The CNBC|SurveyMonkey quarterly confidence index features a series of core sentiment indicators related to policy that contributed to the decline back to the all-time low, with more small business owners saying they expect immigration policy and tax policy to be a negative. 

That’s notable, based on SurveyMonkey evaluation of the outcomes, with these index components that had the biggest drag on the general scores not those tied to hiring or economic conditions, but “two aspects that fall squarely inside the remit of the president and Congress.”

Business owner expectations for revenue and hiring were largely unchanged, and the proportion that describe economic conditions as “good” modified only barely, from 40% to 38%. More describe conditions as “middling,” up from 43% to 46% this quarter. But only 15% describe business conditions as “bad.”

“Small business owners appear to be more heavily factoring the political environment into their confidence estimations than the economic environment. The economy has shown promising growth during the last quarter, with fewer concerns a couple of recession economy-wide now and fewer immediate threat from a banking crisis,” Wronski said.

In the boldness index scoring, relatively than broader survey questions, there was a notable drop for Biden. According to SurveyMonkey, overall approval of the president now matches the identical level as Q3 2022 survey, with 31% saying they approve and 68% saying they disapprove of the way in which Joe Biden is handling his job as president. The small business survey data matches the general trend within the recent FiveThirtyEight polling average.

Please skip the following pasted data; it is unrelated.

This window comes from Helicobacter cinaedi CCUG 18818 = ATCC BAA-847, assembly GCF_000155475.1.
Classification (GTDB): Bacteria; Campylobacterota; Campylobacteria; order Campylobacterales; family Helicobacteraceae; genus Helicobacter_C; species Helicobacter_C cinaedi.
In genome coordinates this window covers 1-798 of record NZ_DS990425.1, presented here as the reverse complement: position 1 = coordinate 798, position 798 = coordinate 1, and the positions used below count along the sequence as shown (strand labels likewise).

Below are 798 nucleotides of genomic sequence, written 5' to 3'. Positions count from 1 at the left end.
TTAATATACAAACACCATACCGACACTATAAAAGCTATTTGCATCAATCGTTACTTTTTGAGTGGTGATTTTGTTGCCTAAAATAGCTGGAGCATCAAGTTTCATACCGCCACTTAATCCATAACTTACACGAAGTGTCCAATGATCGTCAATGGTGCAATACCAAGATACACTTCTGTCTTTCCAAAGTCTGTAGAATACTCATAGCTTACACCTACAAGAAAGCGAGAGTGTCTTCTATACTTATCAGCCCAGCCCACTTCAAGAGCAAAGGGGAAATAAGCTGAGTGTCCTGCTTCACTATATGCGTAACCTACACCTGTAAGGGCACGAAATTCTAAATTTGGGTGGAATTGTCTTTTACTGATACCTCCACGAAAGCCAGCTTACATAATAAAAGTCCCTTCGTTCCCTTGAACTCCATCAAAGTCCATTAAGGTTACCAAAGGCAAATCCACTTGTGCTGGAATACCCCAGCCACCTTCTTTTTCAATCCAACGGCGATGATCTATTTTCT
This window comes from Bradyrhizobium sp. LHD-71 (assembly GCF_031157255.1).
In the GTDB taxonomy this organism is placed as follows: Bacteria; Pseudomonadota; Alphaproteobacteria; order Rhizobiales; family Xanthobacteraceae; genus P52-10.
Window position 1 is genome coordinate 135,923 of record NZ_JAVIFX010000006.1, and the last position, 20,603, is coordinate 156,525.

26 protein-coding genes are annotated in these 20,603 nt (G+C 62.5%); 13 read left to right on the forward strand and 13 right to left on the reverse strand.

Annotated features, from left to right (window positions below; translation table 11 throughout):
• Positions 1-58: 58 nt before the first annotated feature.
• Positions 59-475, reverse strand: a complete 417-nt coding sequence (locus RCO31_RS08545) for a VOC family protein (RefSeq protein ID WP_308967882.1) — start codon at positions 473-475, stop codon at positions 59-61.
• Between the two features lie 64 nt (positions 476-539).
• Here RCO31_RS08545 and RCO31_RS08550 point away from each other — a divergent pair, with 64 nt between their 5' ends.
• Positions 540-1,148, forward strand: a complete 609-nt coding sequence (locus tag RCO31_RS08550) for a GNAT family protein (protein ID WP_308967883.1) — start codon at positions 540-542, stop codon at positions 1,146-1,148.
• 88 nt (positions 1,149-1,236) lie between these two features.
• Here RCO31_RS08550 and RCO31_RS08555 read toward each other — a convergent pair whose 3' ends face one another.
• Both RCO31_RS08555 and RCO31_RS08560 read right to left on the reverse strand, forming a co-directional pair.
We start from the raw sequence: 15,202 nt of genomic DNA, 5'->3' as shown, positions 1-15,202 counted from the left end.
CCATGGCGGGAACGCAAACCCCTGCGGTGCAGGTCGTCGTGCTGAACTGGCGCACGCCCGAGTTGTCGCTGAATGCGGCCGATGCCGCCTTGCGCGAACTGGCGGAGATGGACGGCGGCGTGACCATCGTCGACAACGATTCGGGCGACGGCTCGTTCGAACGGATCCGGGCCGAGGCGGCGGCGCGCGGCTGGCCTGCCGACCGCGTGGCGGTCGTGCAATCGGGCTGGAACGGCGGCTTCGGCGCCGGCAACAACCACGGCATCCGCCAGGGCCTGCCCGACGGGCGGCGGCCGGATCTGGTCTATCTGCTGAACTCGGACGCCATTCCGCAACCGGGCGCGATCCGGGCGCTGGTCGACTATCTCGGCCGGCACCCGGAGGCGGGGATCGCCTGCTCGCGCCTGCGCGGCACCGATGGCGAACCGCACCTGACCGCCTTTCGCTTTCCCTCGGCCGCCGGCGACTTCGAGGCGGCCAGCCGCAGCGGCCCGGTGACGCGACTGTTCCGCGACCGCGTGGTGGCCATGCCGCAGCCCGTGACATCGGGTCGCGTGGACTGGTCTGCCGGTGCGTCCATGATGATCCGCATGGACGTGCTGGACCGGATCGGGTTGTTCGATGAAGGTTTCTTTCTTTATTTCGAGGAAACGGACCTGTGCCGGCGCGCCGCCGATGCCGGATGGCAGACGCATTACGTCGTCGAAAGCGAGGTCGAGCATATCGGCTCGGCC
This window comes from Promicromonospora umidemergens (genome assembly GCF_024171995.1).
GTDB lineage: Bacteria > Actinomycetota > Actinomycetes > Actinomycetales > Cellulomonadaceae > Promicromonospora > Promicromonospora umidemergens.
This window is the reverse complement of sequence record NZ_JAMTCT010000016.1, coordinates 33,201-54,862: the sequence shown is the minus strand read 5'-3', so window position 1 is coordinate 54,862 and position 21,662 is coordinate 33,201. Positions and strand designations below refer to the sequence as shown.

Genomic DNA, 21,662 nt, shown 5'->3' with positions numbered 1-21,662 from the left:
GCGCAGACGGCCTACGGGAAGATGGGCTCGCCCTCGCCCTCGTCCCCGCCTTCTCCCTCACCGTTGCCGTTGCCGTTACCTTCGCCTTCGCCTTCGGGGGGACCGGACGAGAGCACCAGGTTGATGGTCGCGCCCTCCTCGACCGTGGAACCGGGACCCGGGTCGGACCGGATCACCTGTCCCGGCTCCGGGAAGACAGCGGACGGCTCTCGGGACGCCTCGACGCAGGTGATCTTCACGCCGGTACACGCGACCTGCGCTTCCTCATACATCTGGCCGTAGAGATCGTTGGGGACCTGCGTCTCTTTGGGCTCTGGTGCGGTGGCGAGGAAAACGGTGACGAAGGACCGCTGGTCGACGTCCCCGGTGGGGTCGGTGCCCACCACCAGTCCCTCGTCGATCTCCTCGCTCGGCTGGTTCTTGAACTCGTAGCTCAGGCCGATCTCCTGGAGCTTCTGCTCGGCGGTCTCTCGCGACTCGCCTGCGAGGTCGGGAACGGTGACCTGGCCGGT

But Wronski said, “What’s really surprising is that general confidence amongst small business owners is falling now for the primary time amongst Biden’s supporters.”

With the general confidence index back on the all-time low of 42, the gap in confidence index scoring specifically between Biden’s supporters and his detractors is now a record-low 18 points, based on SurveyMonkey (55 versus 37). Among survey respondents who discover as Democrats, the quarterly confidence rating declined from 58 to 52, the bottom it has been since Biden became president. Among independents, the decline was from 49 to 42, the bottom it has been amongst these respondents for the reason that first quarter of 2021. Republican confidence moved the least, declining from a rating of 39 to 37.